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Kairakuen or The Garden for Everyday People

One of the Three Great Gardens of Japan, the Mito City, Ibaraki based Kairakuen was opened in 1842 for the citizen’s enjoyment. Mito City’s feudal lord Nariaki Tokugawa designed the garden not just for the feudal class but for its citizens as well.

  • Kairakuen means “a garden for everyone’s pleasure” which is apparent in the garden’s layout. Since the garden looks more like a modern park than a landscape garden, visitors feel comfortable relaxing in the unpretentious atmosphere. The garden burned down in August 1945 and vast swathes were destroyed in the 2011 Great East Japan Earthquake. Despite these tragedies, Kairakuen keeps bouncing back and has been completely restored to its original beauty.

    Kairakuen or The Garden for Everyday People

    Kairakuen or The Garden for Everyday People

    Visitors enter the park through the Omote-mon. This obelisk of a gate has been nicknamed “Kuromon”, or The Black Gate, due to its dark, unmissable color. While most of the garden was burned down in a World War II aerial attack, the Black Gate miraculously survived and is still erected in its original structure.

    Kairakuen or The Garden for Everyday People

    Kairakuen or The Garden for Everyday People

    Kobuntei, the three-story Edo-period style house on the grounds of Kairakuen, acted as Tokugawa’s house and headquarters where he would host parties with his fellow creatives back in the nineteenth century. The house was burned down during the World War II air raid but has now been restored and is open to the public. The house displays traditional shoji wall screens with hand-painted depictions of the seasons in Kairakuen. Every Sunday, the park hosts a tea ceremony which visitors are welcome to watch. The Kobuntei costs 200 yen for adults and 100 yen for Junior High students and younger. The opening hours are from 9am to 5pm from February 20th to September 30th, and 9am to 4:30pm from October 1st to February 19th.

    Kairakuen or The Garden for Everyday People

    Kairakuen or The Garden for Everyday People

    In Spring, the humble plum blossom, overshadowed by its lookalike, the cherry blossom, becomes the star attraction of Kairakuen Garden. Kairakuen boasts over 3,000 ume trees that bloom between February and March every year. This event is celebrated annually with the Mito Plum Blossom Festival where visitors can view nighttime illuminations and enjoy fireworks.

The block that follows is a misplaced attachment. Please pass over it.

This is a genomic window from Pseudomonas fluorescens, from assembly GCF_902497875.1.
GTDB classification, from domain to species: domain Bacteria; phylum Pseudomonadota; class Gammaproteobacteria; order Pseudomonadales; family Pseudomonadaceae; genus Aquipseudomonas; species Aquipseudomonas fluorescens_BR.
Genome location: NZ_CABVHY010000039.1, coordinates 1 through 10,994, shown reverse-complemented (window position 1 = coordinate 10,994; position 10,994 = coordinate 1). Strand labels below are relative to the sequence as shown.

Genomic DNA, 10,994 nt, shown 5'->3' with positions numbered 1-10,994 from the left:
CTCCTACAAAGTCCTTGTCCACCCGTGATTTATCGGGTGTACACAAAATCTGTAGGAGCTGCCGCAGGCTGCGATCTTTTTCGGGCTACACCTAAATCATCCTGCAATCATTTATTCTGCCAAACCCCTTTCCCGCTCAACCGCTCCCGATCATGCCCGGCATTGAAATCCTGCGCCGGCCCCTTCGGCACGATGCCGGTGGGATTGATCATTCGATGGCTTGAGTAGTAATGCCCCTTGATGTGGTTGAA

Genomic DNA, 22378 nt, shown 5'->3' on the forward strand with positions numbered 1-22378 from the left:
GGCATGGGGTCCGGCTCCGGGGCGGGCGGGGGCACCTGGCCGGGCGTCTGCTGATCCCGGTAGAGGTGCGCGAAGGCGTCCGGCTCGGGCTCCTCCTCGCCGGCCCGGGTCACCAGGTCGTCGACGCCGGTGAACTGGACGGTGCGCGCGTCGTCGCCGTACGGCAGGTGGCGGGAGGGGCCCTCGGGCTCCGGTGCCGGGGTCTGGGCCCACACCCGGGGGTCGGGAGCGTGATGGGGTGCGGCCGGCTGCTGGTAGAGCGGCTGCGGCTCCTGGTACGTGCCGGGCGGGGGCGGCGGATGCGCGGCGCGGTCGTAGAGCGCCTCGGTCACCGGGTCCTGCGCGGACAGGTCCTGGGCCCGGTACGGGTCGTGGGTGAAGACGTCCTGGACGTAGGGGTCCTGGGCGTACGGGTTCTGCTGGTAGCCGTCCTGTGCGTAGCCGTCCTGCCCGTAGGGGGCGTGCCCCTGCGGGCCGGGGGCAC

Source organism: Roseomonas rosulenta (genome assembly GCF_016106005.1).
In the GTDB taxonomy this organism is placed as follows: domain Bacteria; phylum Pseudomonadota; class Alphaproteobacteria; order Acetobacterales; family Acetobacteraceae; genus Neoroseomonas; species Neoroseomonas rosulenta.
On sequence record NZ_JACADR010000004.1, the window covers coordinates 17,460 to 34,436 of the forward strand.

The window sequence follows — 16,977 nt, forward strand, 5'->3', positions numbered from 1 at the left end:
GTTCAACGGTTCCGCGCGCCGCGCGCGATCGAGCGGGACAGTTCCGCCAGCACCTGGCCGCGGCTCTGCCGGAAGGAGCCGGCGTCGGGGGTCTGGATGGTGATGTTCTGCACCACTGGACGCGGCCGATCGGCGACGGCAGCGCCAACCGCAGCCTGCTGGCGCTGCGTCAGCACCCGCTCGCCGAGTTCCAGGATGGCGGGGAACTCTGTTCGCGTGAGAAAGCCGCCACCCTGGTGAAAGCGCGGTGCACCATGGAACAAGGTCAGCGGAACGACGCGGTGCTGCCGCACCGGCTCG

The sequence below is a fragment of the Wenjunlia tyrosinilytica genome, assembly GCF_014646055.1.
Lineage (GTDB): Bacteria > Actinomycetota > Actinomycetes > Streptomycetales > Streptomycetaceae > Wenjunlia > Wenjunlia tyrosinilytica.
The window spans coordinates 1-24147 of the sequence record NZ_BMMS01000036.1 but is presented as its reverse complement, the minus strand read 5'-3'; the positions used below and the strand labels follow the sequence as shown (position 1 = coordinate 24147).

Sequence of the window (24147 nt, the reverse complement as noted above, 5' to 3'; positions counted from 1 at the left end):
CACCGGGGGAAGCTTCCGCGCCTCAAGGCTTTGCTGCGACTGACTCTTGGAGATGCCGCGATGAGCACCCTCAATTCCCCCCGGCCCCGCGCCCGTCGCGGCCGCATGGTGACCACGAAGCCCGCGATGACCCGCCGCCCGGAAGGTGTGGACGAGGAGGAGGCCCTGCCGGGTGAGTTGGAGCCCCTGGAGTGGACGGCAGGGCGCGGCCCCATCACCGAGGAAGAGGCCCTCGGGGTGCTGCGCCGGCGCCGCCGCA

Even if Kairakuen is most famous for its plum blossoms, its other year-round scenery should not be overlooked. The Mousou Bamboo Forest lies within the contours of the garden far from the bustling plum blossom trees. Tokugawa originally brought the bamboo from Kyoto and planted it for archery bow production. Now the bamboo is kept in its place and provides an atmospheric tranquility to the otherwise busy garden.

    Kairakuen or The Garden for Everyday People

    Kairakuen or The Garden for Everyday People

    Togyokusen is a hunk of limestone brought down from Ibaraki’s own Mt. Mayumi. Togyokusen is used to harvest fresh underground spring water and is rumored to alleviate poor eyesight. This has not been proven but the water was used abundantly in Kobuntei’s tea ceremonies. The spring produces over 100 tons of fresh water every day.

    Kairakuen or The Garden for Everyday People

    Kairakuen or The Garden for Everyday People

    The garden is open from 6am to 7pm from February 20th to September 30th, and 7am to 6pm from October 1st to February 19th. The park is only a thirty minute walk from Mito Station along the scenic Senba Lake. Alternatively, buses are available. Take any bus heading in the direction for Kairakuen for fifteen minutes and get off at the Kairakuen Mae stop. From Tokyo, Mito Station can be accessed via the JR Joban Line. It costs about 4,000 yen one way.

    Kairakuen or The Garden for Everyday People

    Kairakuen or The Garden for Everyday People

    Kairakuen
    Address
    Ibaraki Pref. Mitoshi Tokiwachou 1-3-3
    Phone
    0292445454
    Kairakuenkoubuntei
    Address
    Ibaraki Pref. Mitoshi Tokiwachou 1-chome 3-3
    Phone
    0292216570
    Mito
    Address
    Ibaraki Pref. Mitoshi Miyamachi 1-chome
    Phone
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